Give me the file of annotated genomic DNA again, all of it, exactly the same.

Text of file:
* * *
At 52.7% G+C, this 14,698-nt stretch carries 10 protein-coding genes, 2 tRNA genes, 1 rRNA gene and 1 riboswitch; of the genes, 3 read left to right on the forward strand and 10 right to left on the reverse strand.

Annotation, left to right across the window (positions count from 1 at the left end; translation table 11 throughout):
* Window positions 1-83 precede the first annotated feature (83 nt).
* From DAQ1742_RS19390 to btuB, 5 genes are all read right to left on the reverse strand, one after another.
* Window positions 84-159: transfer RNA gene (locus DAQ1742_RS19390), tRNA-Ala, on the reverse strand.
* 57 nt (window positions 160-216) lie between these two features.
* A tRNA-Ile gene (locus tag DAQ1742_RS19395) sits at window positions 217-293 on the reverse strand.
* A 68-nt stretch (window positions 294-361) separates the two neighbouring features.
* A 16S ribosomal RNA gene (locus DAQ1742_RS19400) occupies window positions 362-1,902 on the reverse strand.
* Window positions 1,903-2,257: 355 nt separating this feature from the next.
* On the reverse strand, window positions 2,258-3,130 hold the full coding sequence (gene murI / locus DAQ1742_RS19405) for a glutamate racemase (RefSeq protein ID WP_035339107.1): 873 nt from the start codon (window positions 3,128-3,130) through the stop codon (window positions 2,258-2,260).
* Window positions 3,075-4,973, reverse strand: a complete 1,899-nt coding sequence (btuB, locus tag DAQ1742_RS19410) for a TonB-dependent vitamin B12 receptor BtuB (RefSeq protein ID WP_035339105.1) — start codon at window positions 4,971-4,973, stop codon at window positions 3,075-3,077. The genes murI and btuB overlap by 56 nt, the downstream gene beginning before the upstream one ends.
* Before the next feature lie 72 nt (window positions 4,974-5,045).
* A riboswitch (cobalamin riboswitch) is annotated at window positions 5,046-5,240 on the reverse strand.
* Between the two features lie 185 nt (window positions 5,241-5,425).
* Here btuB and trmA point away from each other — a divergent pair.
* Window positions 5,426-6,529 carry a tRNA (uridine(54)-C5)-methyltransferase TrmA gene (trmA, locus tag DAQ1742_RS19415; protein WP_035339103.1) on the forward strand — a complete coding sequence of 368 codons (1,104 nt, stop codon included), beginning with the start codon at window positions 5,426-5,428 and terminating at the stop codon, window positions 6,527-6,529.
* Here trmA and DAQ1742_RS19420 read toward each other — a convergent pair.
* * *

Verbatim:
At 52.7% G+C, this 14,698-nt stretch carries 10 protein-coding genes, 2 tRNA genes, 1 rRNA gene and 1 riboswitch; of the genes, 3 read left to right on the forward strand and 10 right to left on the reverse strand.

Annotation, left to right across the window (positions count from 1 at the left end; translation table 11 throughout):
* Window positions 1-83 precede the first annotated feature (83 nt).
* From DAQ1742_RS19390 to btuB, 5 genes are all read right to left on the reverse strand, one after another.
* Window positions 84-159: transfer RNA gene (locus DAQ1742_RS19390), tRNA-Ala, on the reverse strand.
* 57 nt (window positions 160-216) lie between these two features.
* A tRNA-Ile gene (locus tag DAQ1742_RS19395) sits at window positions 217-293 on the reverse strand.
* A 68-nt stretch (window positions 294-361) separates the two neighbouring features.
* A 16S ribosomal RNA gene (locus DAQ1742_RS19400) occupies window positions 362-1,902 on the reverse strand.
* Window positions 1,903-2,257: 355 nt separating this feature from the next.
* On the reverse strand, window positions 2,258-3,130 hold the full coding sequence (gene murI / locus DAQ1742_RS19405) for a glutamate racemase (RefSeq protein ID WP_035339107.1): 873 nt from the start codon (window positions 3,128-3,130) through the stop codon (window positions 2,258-2,260).
* Window positions 3,075-4,973, reverse strand: a complete 1,899-nt coding sequence (btuB, locus tag DAQ1742_RS19410) for a TonB-dependent vitamin B12 receptor BtuB (RefSeq protein ID WP_035339105.1) — start codon at window positions 4,971-4,973, stop codon at window positions 3,075-3,077. The genes murI and btuB overlap by 56 nt, the downstream gene beginning before the upstream one ends.
* Before the next feature lie 72 nt (window positions 4,974-5,045).
* A riboswitch (cobalamin riboswitch) is annotated at window positions 5,046-5,240 on the reverse strand.
* Between the two features lie 185 nt (window positions 5,241-5,425).
* Here btuB and trmA point away from each other — a divergent pair.
* Window positions 5,426-6,529 carry a tRNA (uridine(54)-C5)-methyltransferase TrmA gene (trmA, locus tag DAQ1742_RS19415; protein WP_035339103.1) on the forward strand — a complete coding sequence of 368 codons (1,104 nt, stop codon included), beginning with the start codon at window positions 5,426-5,428 and terminating at the stop codon, window positions 6,527-6,529.
* Here trmA and DAQ1742_RS19420 read toward each other — a convergent pair.